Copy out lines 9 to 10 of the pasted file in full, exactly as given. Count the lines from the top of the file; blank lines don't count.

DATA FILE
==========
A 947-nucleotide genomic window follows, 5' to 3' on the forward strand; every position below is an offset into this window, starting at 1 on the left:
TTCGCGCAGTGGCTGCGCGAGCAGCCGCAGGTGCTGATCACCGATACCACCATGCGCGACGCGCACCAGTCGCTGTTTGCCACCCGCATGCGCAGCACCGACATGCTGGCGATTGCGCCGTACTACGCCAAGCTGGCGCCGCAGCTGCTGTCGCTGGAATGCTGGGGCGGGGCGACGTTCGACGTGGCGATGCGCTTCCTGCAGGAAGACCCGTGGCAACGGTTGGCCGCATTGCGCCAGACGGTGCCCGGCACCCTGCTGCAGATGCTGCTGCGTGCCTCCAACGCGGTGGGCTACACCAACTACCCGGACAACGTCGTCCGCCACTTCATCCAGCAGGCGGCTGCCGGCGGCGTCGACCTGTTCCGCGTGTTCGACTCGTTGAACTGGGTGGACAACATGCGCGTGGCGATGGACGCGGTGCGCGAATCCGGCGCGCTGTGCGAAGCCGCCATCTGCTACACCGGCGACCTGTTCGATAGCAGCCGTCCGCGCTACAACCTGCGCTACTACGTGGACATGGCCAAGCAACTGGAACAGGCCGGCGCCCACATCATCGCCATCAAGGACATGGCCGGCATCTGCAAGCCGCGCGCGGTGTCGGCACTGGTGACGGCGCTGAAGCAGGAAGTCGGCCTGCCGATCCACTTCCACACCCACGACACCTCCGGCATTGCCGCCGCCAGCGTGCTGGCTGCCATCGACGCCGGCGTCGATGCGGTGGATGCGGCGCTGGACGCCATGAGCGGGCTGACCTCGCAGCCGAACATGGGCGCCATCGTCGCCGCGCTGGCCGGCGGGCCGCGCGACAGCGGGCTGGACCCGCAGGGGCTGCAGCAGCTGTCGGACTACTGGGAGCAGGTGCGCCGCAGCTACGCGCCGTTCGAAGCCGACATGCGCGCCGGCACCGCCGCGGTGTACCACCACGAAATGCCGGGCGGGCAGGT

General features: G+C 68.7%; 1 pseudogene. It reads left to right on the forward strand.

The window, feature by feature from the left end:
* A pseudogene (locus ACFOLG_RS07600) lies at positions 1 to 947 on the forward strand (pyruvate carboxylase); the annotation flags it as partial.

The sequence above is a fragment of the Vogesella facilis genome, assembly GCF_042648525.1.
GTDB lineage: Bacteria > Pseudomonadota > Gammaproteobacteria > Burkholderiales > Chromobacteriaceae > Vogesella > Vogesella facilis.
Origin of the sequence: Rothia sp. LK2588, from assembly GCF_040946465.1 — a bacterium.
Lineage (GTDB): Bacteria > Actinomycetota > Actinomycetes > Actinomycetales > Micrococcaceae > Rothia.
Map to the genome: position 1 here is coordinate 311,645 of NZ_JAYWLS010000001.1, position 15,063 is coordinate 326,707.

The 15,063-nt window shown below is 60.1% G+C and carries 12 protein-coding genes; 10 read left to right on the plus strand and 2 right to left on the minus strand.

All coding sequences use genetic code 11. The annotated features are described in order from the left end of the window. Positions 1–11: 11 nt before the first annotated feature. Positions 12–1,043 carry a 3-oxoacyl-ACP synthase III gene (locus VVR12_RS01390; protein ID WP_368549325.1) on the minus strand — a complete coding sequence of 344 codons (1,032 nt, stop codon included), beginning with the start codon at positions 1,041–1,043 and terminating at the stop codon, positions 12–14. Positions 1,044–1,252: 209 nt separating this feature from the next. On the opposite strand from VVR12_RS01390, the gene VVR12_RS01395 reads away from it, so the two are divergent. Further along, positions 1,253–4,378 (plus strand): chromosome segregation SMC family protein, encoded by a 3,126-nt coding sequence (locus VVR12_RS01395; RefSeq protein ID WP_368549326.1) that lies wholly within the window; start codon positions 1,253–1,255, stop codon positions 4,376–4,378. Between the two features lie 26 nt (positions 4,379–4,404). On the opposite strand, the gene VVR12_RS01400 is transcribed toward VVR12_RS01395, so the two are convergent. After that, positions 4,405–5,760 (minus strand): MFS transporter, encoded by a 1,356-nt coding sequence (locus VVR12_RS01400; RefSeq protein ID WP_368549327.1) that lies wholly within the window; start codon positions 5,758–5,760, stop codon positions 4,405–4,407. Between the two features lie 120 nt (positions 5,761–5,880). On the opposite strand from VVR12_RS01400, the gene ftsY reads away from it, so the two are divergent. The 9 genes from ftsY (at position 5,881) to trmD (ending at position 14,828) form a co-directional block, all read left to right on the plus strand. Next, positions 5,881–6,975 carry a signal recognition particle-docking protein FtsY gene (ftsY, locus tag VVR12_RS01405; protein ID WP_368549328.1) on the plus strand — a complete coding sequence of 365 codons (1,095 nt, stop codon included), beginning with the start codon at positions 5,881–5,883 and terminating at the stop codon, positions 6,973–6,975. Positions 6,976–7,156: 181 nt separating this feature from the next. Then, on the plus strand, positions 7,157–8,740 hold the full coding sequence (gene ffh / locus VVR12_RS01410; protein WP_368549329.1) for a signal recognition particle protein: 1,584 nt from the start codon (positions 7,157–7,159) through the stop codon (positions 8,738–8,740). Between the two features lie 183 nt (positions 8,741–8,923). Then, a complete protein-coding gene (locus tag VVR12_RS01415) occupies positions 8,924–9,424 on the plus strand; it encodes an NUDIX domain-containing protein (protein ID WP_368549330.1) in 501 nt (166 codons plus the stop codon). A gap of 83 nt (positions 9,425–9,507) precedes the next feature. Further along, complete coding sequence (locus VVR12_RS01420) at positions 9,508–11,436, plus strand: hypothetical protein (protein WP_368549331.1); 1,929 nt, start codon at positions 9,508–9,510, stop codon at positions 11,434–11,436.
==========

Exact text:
Lineage (GTDB): Bacteria > Actinomycetota > Actinomycetes > Actinomycetales > Micrococcaceae > Rothia.
Map to the genome: position 1 here is coordinate 311,645 of NZ_JAYWLS010000001.1, position 15,063 is coordinate 326,707.